Drug warning as man fights for life after friend dies
The father of a man who is fighting for his life after taking drugs that killed his friend has pleaded with gardai to catch the dealers.
Simon Lynch (22) was on a life-support machine in hospital last night just hours after his close friend Oisin Crawford (22) was found dead at a house party.
Ambulances raced to a house in St Johnston, Co Donegal, just after 4.30am yesterday following reports that five people at a birthday party had taken ill.
The HSE said it believed the party-goers may have taken an ecstasy-type drug known as 'Double Cross' or 'Double Black'.
Tragic Oisin died in the house while Simon, two other men and an 18-year-old woman were rushed to Letterkenny General Hospital for treatment.
"One young man is now in a box and my own son is on a ventilator," said Simon's father Liam Lynch. "I would appeal to young people – please stop taking this stuff. Just don't do it. Gardai need to catch the b*****ds selling this stuff to our children."
Mr Crawford, from Port Hall, St Johnston, worked in his family's tyre business in Raphoe.
He and his family had been devastated by the death of his grandmother three months ago.
He was a popular young man in the Border area and had been at the Pulse Nightclub in Letterkenny with several friends on Saturday night.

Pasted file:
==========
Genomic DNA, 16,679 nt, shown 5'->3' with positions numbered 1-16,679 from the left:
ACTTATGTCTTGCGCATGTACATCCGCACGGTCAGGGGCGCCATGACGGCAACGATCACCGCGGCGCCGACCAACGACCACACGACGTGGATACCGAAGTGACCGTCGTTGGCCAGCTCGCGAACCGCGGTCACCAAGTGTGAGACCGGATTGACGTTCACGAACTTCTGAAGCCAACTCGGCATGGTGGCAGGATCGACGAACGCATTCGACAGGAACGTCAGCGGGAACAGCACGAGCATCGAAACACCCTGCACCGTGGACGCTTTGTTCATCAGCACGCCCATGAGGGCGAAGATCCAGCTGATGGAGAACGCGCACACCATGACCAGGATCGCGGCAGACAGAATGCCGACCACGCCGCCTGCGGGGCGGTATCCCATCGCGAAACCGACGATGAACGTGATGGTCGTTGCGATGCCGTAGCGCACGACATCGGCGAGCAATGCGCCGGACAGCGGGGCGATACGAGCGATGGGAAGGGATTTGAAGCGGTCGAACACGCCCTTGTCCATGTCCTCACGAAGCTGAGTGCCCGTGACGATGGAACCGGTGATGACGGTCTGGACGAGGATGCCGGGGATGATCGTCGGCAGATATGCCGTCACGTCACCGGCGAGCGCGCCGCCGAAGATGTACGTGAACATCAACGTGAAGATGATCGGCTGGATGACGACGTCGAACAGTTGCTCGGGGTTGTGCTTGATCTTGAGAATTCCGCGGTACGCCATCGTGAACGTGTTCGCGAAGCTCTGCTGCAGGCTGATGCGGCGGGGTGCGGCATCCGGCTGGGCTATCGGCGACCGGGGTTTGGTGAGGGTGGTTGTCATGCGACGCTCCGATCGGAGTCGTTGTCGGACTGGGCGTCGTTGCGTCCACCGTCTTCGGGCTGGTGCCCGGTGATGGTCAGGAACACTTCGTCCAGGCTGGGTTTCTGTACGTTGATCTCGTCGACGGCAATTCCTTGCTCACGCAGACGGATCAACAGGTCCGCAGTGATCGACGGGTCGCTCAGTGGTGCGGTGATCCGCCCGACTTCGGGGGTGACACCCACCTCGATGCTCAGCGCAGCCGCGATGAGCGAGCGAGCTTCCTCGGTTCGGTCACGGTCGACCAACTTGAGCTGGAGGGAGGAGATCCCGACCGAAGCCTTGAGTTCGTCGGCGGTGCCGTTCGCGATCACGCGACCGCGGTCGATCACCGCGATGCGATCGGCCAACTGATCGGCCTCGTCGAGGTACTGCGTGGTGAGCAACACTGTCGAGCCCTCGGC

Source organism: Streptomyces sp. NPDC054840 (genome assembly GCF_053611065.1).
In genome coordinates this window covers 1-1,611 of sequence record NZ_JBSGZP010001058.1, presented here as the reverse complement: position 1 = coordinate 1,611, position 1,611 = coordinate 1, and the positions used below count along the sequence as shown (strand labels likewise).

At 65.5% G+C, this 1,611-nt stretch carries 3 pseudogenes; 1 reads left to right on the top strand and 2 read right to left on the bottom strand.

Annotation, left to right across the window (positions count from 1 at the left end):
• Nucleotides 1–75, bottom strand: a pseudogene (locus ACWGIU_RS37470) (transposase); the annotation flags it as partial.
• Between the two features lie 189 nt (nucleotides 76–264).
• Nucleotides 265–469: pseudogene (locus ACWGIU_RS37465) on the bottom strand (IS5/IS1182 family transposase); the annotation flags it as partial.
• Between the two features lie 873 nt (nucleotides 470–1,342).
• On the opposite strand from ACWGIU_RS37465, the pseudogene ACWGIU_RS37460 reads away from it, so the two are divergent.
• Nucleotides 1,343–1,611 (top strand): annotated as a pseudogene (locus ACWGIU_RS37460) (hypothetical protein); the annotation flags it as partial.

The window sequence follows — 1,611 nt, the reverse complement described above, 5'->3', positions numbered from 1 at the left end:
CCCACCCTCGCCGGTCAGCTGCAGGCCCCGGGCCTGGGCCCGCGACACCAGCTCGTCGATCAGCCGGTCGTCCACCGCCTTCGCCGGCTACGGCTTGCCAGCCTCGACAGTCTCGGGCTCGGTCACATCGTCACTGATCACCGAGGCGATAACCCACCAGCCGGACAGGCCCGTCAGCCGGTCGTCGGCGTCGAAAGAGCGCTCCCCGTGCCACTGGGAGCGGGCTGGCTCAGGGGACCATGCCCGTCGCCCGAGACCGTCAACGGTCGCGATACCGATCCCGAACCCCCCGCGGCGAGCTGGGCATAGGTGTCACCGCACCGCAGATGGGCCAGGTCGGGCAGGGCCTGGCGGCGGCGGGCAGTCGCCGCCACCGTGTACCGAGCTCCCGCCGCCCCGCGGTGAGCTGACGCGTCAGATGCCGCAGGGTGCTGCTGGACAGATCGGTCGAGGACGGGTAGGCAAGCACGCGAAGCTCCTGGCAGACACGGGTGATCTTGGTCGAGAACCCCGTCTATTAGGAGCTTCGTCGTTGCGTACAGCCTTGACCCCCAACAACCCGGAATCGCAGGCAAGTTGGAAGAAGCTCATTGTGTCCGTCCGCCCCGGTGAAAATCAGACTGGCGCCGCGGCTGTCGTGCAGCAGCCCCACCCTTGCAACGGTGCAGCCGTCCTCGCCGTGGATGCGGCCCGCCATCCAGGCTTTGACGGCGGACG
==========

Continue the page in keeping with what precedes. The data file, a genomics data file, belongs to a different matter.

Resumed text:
On Sunday they went to a 21st birthday party at the house on Main Street in St Johnston.
He was pronounced dead yesterday morning.
Friends said Mr Crawford's highly respected parents, Seamus and Sharon, were "distraught" at his death.
Mr Crawford's cousin Evin posted on Facebook: "You're gonna be missed by many cousins. I know Granny Rose will look after you. Still waiting for someone to wake us up from this bad dream."
Gardai said they were investigating "all the circumstances" of Mr Crawford's death.
A post-mortem was being carried out last night.
Mr Crawford's death is the fourth in the past month linked to a drug that can cause seizures and heart attacks.
Toxicology tests on Henry Leavy (23), from Old Greenfield, Maynooth, showed that he had taken cocaine and amphetamines.
Tests have not yet been completed in two other cases, a man and a woman who were both in their 20s.
All three deaths were linked to a drug known as 'Green Rolex' or 'Green Apple'.
But last night the HSE issued a new alert for drugs known as 'Double Cross' or 'Double Black'
"The HSE Public Health Department in the North West has become aware of a number of people with serious illness requiring medical treatment/ intervention as a result of taking substances including an ecstasy-like substance known as Double Cross and/or Double Black," said a HSE spokeswoman.
"The Public Health Department is advising that people should not take these substances and if their friends are in possession of these that they should not be consumed."